Research Article

Structure-property relationships from universal signatures of plasticity in disordered solids

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Science  24 Nov 2017:
Vol. 358, Issue 6366, pp. 1033-1037
DOI: 10.1126/science.aai8830

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Behavioral universality across size scales

Glassy materials are characterized by a lack of long-range order, whether at the atomic level or at much larger length scales. But to what extent is their commonality in the behavior retained at these different scales? Cubuk et al. used experiments and simulations to show universality across seven orders of magnitude in length. Particle rearrangements in such systems are mediated by defects that are on the order of a few particle diameters. These rearrangements correlate with the material's softness and yielding behavior.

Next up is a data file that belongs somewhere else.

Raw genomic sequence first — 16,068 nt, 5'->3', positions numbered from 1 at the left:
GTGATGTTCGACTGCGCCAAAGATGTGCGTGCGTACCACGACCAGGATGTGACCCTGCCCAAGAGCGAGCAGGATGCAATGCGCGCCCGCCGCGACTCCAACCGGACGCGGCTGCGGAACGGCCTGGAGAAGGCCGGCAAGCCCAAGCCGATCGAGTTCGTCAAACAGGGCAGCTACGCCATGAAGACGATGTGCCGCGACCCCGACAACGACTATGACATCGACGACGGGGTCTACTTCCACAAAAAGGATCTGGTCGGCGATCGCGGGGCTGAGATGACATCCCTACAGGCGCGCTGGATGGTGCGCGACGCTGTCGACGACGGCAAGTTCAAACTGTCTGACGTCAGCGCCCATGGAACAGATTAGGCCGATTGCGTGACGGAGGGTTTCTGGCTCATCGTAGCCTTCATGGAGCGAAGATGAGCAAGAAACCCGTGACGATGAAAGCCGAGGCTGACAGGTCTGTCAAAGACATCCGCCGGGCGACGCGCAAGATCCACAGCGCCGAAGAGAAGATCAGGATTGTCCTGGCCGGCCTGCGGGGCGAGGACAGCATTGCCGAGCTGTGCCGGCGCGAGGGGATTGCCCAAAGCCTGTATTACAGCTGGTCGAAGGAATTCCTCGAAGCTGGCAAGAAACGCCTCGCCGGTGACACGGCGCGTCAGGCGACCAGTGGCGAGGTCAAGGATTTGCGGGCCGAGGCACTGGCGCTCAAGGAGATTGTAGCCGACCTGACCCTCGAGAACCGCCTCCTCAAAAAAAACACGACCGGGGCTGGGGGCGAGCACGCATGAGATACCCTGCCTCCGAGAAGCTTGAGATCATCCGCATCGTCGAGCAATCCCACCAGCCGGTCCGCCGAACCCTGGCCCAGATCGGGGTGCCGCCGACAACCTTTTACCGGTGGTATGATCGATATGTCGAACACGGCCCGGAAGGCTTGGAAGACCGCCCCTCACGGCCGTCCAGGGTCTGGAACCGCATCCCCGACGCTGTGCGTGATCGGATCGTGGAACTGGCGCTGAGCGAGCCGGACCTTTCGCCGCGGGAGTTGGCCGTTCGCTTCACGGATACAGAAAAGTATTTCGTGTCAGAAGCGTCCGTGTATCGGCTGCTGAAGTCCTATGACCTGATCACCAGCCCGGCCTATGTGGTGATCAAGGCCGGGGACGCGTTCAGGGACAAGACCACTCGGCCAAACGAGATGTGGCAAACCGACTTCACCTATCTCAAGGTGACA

Science, this issue p. 1033


When deformed beyond their elastic limits, crystalline solids flow plastically via particle rearrangements localized around structural defects. Disordered solids also flow, but without obvious structural defects. We link structure to plasticity in disordered solids via a microscopic structural quantity, “softness,” designed by machine learning to be maximally predictive of rearrangements. Experimental results and computations enabled us to measure the spatial correlations and strain response of softness, as well as two measures of plasticity: the size of rearrangements and the yield strain. All four quantities maintained remarkable commonality in their values for disordered packings of objects ranging from atoms to grains, spanning seven orders of magnitude in diameter and 13 orders of magnitude in elastic modulus. These commonalities link the spatial correlations and strain response of softness to rearrangement size and yield strain, respectively.

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